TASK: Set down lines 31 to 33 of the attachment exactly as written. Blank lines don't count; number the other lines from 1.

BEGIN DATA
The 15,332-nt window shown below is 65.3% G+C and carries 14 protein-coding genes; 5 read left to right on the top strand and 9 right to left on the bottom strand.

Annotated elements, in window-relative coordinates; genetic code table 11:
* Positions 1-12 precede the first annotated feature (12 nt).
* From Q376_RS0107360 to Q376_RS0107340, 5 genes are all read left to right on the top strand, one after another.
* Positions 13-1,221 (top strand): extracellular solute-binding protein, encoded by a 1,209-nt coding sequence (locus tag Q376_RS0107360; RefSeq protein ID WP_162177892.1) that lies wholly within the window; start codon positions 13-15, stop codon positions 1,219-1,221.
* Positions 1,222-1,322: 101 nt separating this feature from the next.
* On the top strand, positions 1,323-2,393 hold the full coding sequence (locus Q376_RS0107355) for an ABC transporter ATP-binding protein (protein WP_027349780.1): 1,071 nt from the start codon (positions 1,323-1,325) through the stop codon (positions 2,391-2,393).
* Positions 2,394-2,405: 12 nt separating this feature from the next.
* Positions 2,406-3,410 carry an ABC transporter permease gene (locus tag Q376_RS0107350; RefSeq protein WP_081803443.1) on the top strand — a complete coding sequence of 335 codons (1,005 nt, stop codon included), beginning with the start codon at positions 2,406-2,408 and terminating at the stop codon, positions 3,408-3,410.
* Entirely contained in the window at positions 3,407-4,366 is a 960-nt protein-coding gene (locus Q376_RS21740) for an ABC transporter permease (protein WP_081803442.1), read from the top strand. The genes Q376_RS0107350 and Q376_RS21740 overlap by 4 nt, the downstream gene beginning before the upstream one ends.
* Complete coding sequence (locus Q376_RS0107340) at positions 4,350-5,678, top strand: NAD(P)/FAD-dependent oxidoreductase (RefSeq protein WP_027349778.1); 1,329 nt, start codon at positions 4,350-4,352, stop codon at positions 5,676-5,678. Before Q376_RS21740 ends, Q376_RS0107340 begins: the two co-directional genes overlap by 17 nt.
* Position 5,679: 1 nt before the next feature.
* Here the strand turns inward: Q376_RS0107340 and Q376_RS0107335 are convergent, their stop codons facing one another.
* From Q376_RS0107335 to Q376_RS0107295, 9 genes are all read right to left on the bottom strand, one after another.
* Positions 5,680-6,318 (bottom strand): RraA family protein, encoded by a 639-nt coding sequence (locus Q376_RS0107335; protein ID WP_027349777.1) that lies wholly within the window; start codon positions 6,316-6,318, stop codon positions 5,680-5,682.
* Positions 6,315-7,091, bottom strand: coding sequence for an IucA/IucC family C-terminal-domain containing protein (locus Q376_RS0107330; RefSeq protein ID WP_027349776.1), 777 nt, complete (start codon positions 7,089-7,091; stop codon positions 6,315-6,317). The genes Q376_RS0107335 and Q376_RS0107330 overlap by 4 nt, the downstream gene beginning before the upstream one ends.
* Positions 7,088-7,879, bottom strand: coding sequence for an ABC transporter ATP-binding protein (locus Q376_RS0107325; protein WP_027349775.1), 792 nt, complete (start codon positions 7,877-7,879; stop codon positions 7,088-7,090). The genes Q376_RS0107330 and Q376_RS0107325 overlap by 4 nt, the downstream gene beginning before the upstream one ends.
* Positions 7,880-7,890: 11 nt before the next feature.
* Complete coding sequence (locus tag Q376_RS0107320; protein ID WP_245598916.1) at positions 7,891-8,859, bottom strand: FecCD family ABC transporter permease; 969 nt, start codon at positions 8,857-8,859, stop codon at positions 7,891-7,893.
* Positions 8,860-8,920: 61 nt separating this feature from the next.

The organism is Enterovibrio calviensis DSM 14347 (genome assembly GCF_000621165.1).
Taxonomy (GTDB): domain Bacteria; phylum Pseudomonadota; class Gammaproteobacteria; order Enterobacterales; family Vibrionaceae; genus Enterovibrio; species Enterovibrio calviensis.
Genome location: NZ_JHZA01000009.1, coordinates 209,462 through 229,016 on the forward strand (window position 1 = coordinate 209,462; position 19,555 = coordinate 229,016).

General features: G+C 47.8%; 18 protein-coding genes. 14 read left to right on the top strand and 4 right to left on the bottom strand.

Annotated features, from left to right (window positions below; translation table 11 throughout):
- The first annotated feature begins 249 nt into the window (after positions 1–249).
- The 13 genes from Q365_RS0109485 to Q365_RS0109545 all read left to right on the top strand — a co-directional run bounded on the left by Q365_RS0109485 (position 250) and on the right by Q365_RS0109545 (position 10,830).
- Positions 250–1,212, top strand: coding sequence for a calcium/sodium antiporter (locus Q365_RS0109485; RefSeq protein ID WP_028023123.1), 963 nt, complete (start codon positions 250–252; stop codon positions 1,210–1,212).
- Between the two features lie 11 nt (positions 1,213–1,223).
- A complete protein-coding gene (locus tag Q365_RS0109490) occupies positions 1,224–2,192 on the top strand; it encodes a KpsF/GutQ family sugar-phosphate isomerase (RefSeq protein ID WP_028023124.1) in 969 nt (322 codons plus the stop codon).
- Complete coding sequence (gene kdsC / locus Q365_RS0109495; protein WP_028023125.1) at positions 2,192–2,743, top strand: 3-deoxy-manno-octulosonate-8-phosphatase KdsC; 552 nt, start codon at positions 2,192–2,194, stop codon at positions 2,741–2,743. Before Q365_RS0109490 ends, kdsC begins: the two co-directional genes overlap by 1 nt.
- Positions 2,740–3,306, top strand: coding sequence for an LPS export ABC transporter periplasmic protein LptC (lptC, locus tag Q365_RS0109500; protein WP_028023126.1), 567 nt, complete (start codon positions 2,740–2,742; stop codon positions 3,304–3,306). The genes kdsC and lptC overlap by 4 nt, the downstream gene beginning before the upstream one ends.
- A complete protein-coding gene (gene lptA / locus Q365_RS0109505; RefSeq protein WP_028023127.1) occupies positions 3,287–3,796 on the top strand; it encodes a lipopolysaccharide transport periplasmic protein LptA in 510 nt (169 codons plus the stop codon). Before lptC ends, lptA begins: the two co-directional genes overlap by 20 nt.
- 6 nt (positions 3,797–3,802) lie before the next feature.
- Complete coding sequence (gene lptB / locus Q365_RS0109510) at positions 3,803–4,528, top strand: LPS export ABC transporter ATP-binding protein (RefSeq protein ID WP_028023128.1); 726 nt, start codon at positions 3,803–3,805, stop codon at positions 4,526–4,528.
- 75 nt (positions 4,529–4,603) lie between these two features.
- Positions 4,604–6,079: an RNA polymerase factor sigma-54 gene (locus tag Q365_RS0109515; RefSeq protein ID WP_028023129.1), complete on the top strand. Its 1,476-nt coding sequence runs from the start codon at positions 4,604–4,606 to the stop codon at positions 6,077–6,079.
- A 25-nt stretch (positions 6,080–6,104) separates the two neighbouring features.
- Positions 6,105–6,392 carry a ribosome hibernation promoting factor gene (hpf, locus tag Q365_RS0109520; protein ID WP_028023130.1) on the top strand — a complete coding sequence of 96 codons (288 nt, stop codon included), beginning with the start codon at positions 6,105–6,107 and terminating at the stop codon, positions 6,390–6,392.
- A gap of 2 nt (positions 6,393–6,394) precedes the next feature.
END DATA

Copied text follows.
- Complete coding sequence (gene kdsC / locus Q365_RS0109495; protein WP_028023125.1) at positions 2,192–2,743, top strand: 3-deoxy-manno-octulosonate-8-phosphatase KdsC; 552 nt, start codon at positions 2,192–2,194, stop codon at positions 2,741–2,743. Before Q365_RS0109490 ends, kdsC begins: the two co-directional genes overlap by 1 nt.
- Positions 2,740–3,306, top strand: coding sequence for an LPS export ABC transporter periplasmic protein LptC (lptC, locus tag Q365_RS0109500; protein WP_028023126.1), 567 nt, complete (start codon positions 2,740–2,742; stop codon positions 3,304–3,306). The genes kdsC and lptC overlap by 4 nt, the downstream gene beginning before the upstream one ends.
- A complete protein-coding gene (gene lptA / locus Q365_RS0109505; RefSeq protein WP_028023127.1) occupies positions 3,287–3,796 on the top strand; it encodes a lipopolysaccharide transport periplasmic protein LptA in 510 nt (169 codons plus the stop codon). Before lptC ends, lptA begins: the two co-directional genes overlap by 20 nt.